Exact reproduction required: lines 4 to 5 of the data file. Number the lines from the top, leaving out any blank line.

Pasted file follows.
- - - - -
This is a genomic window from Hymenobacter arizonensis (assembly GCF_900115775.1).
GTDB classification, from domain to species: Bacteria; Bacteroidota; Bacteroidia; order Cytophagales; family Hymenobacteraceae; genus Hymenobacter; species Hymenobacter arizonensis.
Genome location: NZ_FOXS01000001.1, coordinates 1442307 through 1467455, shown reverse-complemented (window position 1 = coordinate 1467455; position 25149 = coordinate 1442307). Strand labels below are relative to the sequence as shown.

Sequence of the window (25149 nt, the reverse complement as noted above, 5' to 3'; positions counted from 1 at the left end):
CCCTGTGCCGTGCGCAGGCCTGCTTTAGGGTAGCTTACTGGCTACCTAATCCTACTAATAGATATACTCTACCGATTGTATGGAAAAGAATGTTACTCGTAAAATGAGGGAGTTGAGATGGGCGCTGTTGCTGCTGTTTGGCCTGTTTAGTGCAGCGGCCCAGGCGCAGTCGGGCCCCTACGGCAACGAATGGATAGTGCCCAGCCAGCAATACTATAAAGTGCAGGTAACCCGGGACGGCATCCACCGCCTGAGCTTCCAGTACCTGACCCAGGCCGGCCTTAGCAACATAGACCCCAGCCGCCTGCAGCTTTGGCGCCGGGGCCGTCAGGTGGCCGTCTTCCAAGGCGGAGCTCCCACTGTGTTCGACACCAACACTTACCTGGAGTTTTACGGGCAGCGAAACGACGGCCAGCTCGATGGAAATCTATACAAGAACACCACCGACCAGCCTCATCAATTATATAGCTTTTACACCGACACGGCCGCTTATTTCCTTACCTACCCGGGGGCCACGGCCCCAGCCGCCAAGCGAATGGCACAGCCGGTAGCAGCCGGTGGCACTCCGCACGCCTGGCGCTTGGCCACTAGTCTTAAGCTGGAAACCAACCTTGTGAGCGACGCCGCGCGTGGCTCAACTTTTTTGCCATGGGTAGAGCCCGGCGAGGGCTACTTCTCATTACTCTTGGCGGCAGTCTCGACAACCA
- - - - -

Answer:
Sequence of the window (25149 nt, the reverse complement as noted above, 5' to 3'; positions counted from 1 at the left end):
CCCTGTGCCGTGCGCAGGCCTGCTTTAGGGTAGCTTACTGGCTACCTAATCCTACTAATAGATATACTCTACCGATTGTATGGAAAAGAATGTTACTCGTAAAATGAGGGAGTTGAGATGGGCGCTGTTGCTGCTGTTTGGCCTGTTTAGTGCAGCGGCCCAGGCGCAGTCGGGCCCCTACGGCAACGAATGGATAGTGCCCAGCCAGCAATACTATAAAGTGCAGGTAACCCGGGACGGCATCCACCGCCTGAGCTTCCAGTACCTGACCCAGGCCGGCCTTAGCAACATAGACCCCAGCCGCCTGCAGCTTTGGCGCCGGGGCCGTCAGGTGGCCGTCTTCCAAGGCGGAGCTCCCACTGTGTTCGACACCAACACTTACCTGGAGTTTTACGGGCAGCGAAACGACGGCCAGCTCGATGGAAATCTATACAAGAACACCACCGACCAGCCTCATCAATTATATAGCTTTTACACCGACACGGCCGCTTATTTCCTTACCTACCCGGGGGCCACGGCCCCAGCCGCCAAGCGAATGGCACAGCCGGTAGCAGCCGGTGGCACTCCGCACGCCTGGCGCTTGGCCACTAGTCTTAAGCTGGAAACCAACCTTGTGAGCGACGCCGCGCGTGGCTCAACTTTTTTGCCATGGGTAGAGCCCGGCGAGGGCTACTTCTCATTACTCTTGGCGGCAGTCTCGACAACCA